Lesson from West Bengal: Modi-Shah duo is not invincible
New Delhi, May 2:By winning West Bengal handsomely for a record third term, Mamata Banerjee has shown that the Modi-Shah duo is not invincible. She may have lost personally from Nandigram, but the TMC victory could signal coming together of all anti-BJP forces in the next national elections. The Trinamool Congress trounced BJP convincingly despite an all-out effort made by Prime Minister Narendra Modi and Home Minister Amit Shah who left nothing to chance to unseat her from power.
The BJP can take solace from the fact that it increased its tally of three MLAs in 2016 to 78 this time. But this is not what the BJP fought for. “This is a victory for the people of West Bengal. A victory of democracy”, roared Mamata in her first public address made to her supporters outside her house soon after the TMC victory. The BJP will now be forced to change its strategy in West Bengal. Polarization on communal lines, obviously, came unstuck—at least this time. There was massive counter polarization in TMC’s favour, in the process obliterating other parties like the once-mighty CPM and the Congress.
The BJP’s powerful general secretary in charge of West Bengal Kailash Vijaybhergia admitted that the entire Opposition united to defeat his party after senior leader Sharad Pawar gave a call to come together to stop the BJP’s march in the state. Not only the Congress, even the left parties, according to him, joined hands with TMC to defeat the BJP. There will be explanations galore from the BJP, but what is clear is that the voters of West Bengal rejected the BJP in no uncertain terms.
There are several factors responsible for the BJP’s less than expected showing. Its attempts to break the TMC ranks on the eve of the elections did not find favor with voters. So were the personal attacks on Mamata Banerjee by top party leaders. The abrasive style of campaigning too appears to have gone against the BJP. Mamata’s ‘Outsider-Insider’ jibe also seems to have found consonance with voters who saw the possible win of the BJP as an intrusion in their lives.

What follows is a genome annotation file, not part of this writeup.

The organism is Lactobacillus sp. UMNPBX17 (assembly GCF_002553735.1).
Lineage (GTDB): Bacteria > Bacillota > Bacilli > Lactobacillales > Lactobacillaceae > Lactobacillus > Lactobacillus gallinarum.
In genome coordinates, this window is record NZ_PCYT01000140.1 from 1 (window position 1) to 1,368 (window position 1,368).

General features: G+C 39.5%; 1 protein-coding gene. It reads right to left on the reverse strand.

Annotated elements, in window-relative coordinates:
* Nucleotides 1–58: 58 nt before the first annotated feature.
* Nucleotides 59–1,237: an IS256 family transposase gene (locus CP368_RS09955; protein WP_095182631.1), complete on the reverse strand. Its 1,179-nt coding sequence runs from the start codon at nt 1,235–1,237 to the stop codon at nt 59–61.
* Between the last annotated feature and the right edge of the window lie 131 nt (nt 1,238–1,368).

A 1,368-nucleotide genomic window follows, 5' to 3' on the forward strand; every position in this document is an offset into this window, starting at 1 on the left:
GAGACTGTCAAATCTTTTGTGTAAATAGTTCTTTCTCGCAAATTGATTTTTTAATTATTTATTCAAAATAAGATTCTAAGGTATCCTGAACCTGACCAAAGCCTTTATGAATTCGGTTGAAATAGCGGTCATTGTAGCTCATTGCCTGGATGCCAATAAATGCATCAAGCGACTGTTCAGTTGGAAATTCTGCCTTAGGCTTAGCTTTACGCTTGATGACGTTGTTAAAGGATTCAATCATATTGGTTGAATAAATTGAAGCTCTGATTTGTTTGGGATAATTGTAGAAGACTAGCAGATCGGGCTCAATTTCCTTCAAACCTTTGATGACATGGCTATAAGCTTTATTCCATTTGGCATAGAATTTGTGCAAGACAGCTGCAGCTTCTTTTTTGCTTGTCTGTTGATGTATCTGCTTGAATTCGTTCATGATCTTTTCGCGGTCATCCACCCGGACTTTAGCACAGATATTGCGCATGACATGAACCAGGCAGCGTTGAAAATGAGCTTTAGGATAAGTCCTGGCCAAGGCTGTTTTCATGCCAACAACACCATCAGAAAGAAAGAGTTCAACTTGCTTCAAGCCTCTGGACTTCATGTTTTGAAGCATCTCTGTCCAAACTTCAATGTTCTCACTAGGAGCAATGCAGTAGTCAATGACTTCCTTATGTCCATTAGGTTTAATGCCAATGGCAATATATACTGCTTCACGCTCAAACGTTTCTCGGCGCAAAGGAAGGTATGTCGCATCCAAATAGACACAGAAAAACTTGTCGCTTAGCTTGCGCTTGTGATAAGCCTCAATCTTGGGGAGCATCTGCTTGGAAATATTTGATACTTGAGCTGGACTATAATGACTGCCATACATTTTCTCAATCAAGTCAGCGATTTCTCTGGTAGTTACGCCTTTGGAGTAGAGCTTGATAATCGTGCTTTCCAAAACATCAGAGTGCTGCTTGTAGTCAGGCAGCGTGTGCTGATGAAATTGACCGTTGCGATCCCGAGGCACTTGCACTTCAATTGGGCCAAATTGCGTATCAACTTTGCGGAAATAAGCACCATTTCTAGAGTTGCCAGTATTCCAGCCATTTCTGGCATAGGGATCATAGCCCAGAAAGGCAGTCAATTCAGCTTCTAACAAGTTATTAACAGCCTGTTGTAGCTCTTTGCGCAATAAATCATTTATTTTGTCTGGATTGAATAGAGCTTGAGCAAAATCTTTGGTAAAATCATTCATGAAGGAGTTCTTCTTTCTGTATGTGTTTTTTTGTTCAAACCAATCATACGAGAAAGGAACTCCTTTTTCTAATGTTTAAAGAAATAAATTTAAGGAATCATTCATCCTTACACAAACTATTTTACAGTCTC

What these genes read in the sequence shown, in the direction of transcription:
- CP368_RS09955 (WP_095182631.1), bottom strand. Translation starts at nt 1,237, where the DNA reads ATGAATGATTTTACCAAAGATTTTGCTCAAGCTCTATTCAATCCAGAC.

Mamata’s win should logically lead to Opposition consolidation at the national level if the BJP’s unbridled march is to be halted. It is slightly more than three years for the next parliamentary elections in 2024. But the Opposition parties have their job cut out from now. The question that will arise henceforth is: can Mamata Banerjee be the rallying figure for the prime ministerial post? Mamata has already thrown a challenge to Modi from Varanasi. It could be election-time rhetoric, but going forward, it may mean much.
Congress party’s dismal performance again in the assembly elections may facilitate Opposition unity at the national level. Rahul Gandhi’s claim for leadership is as good as gone. Much will depend on the first family’s response to the situation. Sharad Pawar may play a role as he did for Bengal this time round. A churning in Opposition ranks cannot be ruled out.
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